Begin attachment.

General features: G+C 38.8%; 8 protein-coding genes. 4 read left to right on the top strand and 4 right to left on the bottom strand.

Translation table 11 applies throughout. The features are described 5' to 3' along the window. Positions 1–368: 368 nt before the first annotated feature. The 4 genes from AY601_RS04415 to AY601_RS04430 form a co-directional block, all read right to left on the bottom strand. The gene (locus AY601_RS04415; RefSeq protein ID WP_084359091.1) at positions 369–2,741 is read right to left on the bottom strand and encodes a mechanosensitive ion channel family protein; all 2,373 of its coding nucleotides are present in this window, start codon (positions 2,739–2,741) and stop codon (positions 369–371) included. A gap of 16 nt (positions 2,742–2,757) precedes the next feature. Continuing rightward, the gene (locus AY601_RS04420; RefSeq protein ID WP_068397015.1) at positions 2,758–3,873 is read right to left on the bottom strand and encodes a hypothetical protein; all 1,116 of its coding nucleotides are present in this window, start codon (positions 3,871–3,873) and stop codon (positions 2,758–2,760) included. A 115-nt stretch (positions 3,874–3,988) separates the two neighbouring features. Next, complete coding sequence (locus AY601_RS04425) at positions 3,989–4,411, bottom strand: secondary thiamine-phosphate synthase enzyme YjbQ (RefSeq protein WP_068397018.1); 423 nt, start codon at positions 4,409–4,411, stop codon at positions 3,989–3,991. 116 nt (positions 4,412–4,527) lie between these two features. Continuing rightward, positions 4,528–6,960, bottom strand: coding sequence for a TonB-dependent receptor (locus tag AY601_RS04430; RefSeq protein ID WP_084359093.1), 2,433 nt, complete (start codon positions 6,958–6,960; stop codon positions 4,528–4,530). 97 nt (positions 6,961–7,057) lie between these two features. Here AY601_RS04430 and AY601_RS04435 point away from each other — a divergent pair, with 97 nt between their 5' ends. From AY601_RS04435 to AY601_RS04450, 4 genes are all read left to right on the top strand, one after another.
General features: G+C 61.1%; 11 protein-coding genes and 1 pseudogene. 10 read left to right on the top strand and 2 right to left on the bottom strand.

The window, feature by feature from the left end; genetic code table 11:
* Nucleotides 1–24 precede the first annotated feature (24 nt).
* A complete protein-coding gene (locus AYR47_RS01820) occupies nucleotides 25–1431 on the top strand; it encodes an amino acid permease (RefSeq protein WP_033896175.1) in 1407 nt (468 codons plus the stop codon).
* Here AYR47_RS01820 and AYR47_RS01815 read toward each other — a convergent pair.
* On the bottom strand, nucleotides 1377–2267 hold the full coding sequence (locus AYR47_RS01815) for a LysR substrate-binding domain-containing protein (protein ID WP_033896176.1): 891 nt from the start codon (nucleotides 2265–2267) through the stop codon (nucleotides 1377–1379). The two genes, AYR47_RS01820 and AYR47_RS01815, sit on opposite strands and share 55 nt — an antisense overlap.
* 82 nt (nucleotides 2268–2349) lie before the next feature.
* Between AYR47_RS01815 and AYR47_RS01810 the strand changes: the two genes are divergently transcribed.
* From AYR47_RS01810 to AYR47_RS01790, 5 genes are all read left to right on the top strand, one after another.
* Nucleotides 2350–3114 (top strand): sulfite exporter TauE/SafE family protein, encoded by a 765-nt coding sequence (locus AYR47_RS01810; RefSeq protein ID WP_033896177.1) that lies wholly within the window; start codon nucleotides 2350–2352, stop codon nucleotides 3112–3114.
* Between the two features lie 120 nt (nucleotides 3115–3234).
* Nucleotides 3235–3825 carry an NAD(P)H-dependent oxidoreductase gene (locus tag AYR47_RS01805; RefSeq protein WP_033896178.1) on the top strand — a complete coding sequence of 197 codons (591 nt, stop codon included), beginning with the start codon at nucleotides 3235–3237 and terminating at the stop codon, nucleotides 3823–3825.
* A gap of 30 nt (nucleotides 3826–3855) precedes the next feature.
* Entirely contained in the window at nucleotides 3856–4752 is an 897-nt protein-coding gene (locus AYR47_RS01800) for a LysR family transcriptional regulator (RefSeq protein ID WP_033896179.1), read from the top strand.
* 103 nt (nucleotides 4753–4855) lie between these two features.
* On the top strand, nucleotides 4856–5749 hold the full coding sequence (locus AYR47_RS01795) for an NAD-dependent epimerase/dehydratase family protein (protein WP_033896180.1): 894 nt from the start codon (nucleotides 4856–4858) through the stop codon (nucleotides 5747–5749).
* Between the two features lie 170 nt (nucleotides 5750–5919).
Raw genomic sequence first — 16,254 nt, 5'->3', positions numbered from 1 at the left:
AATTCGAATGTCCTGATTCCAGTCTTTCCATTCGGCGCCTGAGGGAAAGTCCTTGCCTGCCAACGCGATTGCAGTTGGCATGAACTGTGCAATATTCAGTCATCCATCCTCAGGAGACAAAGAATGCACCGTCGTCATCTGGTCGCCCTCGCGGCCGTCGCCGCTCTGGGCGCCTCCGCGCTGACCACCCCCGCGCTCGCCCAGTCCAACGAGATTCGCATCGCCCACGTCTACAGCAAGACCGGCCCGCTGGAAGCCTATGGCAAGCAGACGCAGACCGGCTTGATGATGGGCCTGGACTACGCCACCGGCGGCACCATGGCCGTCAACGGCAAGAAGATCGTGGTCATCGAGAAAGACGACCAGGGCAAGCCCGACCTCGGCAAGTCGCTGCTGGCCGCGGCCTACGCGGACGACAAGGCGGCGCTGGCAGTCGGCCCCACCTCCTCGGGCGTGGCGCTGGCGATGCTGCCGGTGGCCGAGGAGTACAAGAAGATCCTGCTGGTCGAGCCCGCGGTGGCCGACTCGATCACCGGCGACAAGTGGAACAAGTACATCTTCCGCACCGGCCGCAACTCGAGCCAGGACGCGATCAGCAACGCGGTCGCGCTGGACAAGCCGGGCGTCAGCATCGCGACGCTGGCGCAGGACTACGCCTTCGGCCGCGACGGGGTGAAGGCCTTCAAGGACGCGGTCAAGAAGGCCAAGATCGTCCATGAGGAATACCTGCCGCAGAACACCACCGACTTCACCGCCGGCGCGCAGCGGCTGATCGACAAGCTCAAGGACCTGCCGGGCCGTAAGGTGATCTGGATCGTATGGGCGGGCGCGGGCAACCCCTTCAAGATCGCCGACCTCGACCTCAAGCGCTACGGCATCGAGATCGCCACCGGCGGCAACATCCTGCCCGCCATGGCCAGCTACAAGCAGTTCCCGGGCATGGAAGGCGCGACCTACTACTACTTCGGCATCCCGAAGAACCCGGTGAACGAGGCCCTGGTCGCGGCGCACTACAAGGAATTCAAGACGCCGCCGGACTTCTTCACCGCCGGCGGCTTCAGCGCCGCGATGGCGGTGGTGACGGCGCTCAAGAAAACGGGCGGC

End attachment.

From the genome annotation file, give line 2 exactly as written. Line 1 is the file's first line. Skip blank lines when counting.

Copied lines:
Translation table 11 applies throughout. The features are described 5' to 3' along the window. Positions 1–368: 368 nt before the first annotated feature. The 4 genes from AY601_RS04415 to AY601_RS04430 form a co-directional block, all read right to left on the bottom strand. The gene (locus AY601_RS04415; RefSeq protein ID WP_084359091.1) at positions 369–2,741 is read right to left on the bottom strand and encodes a mechanosensitive ion channel family protein; all 2,373 of its coding nucleotides are present in this window, start codon (positions 2,739–2,741) and stop codon (positions 369–371) included. A gap of 16 nt (positions 2,742–2,757) precedes the next feature. Continuing rightward, the gene (locus AY601_RS04420; RefSeq protein ID WP_068397015.1) at positions 2,758–3,873 is read right to left on the bottom strand and encodes a hypothetical protein; all 1,116 of its coding nucleotides are present in this window, start codon (positions 3,871–3,873) and stop codon (positions 2,758–2,760) included. A 115-nt stretch (positions 3,874–3,988) separates the two neighbouring features. Next, complete coding sequence (locus AY601_RS04425) at positions 3,989–4,411, bottom strand: secondary thiamine-phosphate synthase enzyme YjbQ (RefSeq protein WP_068397018.1); 423 nt, start codon at positions 4,409–4,411, stop codon at positions 3,989–3,991. 116 nt (positions 4,412–4,527) lie between these two features. Continuing rightward, positions 4,528–6,960, bottom strand: coding sequence for a TonB-dependent receptor (locus tag AY601_RS04430; RefSeq protein ID WP_084359093.1), 2,433 nt, complete (start codon positions 6,958–6,960; stop codon positions 4,528–4,530). 97 nt (positions 6,961–7,057) lie between these two features. Here AY601_RS04430 and AY601_RS04435 point away from each other — a divergent pair, with 97 nt between their 5' ends. From AY601_RS04435 to AY601_RS04450, 4 genes are all read left to right on the top strand, one after another.